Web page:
Election day is Tuesday, November 8. If you don’t have cable and aren’t planning to watch the live results on regular TV, you do have a few other options.
Many of the major news stations will stream or post election coverage online. No cable log-in is necessary to watch these live streams. Broadcasters such as CNN, ABC, CBS (Disclaimer: CBS is CNET’s parent company), NBC and Fox all livestream their news coverage on their websites year-round and election day is no exception. If you just want election results — and not all the other news — look for their dedicated election landing pages, where you’ll find shareable clips and analysis.
If you prefer local news, you may be in luck. Plenty of local news sites have streamed election results on their websites in the past, so check in with your local station to see if it will be posting video coverage online. For example, Bay Area locals can tune into KRON 4 to watch its live newscasts on weeknights.
Format: live television
Sling TV — a live-TV alternative to cable — is a paid subscription-based service, but if you aren’t a subscriber and just want to watch election day coverage, Sling TV offers a free seven-day trial that doesn’t require any contracts and can be canceled any time.
Sling TV also has its own app that can be downloaded on Android, iOS, Roku, Apple TV, Amazon Fire TV and Xbox One. Meaning you can watch on your computer, phone or TV as long as you have access to the internet.
Sling TV has been a go-to source of live television for cord-cutters. If you haven’t already considered it, its basic Sling Orange package offers over 25 channels including news channels such as CNN. Here’s everything you need to know about Sling TV.
Twitter and Buzzfeed
Format: livestream, articles
Come election day, reporters from Buzzfeed will be covering incoming election results and the site has signed a deal to livestream the video footage on Twitter, including the app. This isn’t the first deal of its kind as recently Twitter live-streamed events including the presidential debates and NFL games.
On election day, head to the Moments tab in the Twitter app to view the livestream. If you have an Apple TV, Xbox One, or Amazon Fire TV, you can also view the livestream on your TV, thanks to Twitter’s new app.
The desktop link isn’t yet available, so check back here the day for the details. Until then, Twitter is also including election coverage on its Moments page.
Format: livestream, interactive data
This real-time election start-up is hoping to change the way we get our election results. Traditionally, major news networks embargo the polling results and don’t release the final numbers until they have all been counted. The thinking is that early results could influence people who have yet to vote.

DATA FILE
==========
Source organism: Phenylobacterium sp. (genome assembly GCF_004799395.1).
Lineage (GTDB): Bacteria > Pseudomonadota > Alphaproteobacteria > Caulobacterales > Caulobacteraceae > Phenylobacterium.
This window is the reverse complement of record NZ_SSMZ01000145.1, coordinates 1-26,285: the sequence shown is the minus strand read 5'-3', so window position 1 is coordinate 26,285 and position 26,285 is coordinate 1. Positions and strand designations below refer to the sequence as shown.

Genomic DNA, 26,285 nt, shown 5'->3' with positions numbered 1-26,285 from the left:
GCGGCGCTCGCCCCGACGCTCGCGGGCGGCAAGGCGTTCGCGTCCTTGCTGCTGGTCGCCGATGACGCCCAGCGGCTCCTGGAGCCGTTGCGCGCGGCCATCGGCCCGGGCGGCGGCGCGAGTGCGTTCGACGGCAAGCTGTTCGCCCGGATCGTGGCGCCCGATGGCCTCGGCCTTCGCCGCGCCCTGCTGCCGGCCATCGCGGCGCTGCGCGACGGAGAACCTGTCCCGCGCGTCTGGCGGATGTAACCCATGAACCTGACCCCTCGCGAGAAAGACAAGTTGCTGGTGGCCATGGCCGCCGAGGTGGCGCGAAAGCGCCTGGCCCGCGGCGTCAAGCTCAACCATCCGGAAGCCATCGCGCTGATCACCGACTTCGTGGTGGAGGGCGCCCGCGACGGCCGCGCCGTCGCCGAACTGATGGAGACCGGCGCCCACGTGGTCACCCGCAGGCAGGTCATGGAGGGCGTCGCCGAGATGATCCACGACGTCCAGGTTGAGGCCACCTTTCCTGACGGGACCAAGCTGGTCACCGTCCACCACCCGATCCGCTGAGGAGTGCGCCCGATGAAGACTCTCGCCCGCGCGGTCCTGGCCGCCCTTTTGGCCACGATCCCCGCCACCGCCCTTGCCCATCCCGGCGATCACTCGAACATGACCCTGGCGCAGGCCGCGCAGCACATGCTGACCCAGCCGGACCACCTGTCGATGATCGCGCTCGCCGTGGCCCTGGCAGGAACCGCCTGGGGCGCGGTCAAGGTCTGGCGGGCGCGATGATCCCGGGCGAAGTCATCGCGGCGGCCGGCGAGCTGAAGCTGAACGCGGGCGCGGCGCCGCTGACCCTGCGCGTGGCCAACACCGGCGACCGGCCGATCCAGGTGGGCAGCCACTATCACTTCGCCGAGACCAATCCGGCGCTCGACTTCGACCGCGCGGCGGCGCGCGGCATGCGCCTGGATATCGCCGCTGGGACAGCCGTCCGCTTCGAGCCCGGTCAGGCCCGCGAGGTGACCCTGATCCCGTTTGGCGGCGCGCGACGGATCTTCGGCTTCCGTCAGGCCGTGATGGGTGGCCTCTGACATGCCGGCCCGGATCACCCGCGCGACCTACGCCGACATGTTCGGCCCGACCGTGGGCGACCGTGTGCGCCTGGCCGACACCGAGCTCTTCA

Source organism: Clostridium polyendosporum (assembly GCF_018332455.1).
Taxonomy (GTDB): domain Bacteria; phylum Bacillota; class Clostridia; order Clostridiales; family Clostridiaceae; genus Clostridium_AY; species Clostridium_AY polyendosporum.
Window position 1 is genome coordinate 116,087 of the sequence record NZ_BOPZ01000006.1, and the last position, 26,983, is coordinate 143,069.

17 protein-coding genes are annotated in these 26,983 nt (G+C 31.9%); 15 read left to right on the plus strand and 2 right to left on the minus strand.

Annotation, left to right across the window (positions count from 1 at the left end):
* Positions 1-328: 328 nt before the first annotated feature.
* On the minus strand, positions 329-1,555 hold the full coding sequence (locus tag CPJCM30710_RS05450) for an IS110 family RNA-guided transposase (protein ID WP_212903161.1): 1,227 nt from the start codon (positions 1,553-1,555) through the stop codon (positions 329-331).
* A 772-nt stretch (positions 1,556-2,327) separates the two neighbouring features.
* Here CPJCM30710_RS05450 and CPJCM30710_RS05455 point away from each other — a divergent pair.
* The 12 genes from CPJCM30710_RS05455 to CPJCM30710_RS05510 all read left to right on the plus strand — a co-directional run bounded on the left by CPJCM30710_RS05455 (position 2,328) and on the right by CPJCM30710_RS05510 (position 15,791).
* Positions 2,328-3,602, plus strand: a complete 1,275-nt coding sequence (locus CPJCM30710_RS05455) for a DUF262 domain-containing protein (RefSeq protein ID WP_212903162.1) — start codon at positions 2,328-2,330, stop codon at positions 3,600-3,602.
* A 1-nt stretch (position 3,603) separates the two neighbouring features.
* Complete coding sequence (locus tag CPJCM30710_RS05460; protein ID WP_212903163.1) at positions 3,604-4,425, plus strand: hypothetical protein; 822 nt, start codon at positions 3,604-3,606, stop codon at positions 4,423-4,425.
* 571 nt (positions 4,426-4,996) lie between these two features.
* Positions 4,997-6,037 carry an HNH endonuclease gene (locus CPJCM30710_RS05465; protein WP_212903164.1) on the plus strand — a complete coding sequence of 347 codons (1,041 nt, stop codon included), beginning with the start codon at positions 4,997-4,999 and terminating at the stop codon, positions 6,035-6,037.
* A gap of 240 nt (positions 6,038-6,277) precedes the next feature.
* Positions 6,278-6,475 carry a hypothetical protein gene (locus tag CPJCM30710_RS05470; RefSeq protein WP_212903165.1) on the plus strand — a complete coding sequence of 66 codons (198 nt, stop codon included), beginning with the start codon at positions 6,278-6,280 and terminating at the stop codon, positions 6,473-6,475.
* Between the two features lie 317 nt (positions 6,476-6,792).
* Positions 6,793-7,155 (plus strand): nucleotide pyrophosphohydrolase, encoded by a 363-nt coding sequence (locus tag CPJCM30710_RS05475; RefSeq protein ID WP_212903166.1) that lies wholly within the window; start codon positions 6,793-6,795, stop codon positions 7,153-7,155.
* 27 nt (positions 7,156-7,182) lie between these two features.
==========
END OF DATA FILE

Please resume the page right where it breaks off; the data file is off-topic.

But VoteCastr does things differently. The start-up has teamed up with Slate to give everyone a look into the number of votes in a few key states as they come in. If you want some early information on the election, or want to place bets with you friends, this is the place to go.
On election day, you’ll be able to view these results in VoteCastr’s app. This data will also be discussed by VoteCastr’s very own live broadcast that will start when the first poll opens, and end when the last poll closes. To get more information about the apps and updates, go to the VoteCastr website and enter your name and email.
Format: livestream, articles
If you want to get a breakdown of voting results without having to watch a livestream, Politico has you covered. The political media site has an interactive map on its website that will show the election results and break it down state by state. This is great if you want to pull up the map on your computer or phone, and check every so often while it gets updated. Plus, the state-by-state data is broken down in a chart that is quiet pleasant to look at. Politico also offers its own livestream on its website in case you think the map isn’t enough.
Format: live radio, articles, audio clips, interactive data
If radio is your thing or you’ll be stuck in your car on election day, tune in to NPR through your radio for its live election coverage. NPR has teamed up with PBS to deliver election news to audiences across digital, television, and radio outlets. NPR will have election coverage and a special live broadcast on election night.
If you want to listen but don’t have a radio, you can tune into NPR by going to its website and listen on your computer. NPR’s website also has a mobile version that will allow you to listen to its live broadcasts from your phone’s browser. Otherwise, you can always download a radio streaming app like TuneIn Radio and access the radio on your phone.
While you are on the NPR website, be sure to check out its professional analysis on all things election related. Information will come in all forms including live blog posts, data graphics, and an interactive map. The election night broadcast will begin at 8pm ET/ 5pm PT and go all the way until 4am ET/ 1am PT, transitioning right into a one hour recap starting at 4am ET / 1am PT and then regularly scheduled morning programing on November 9. NPR will also be live on its Facebook page and NPR One App.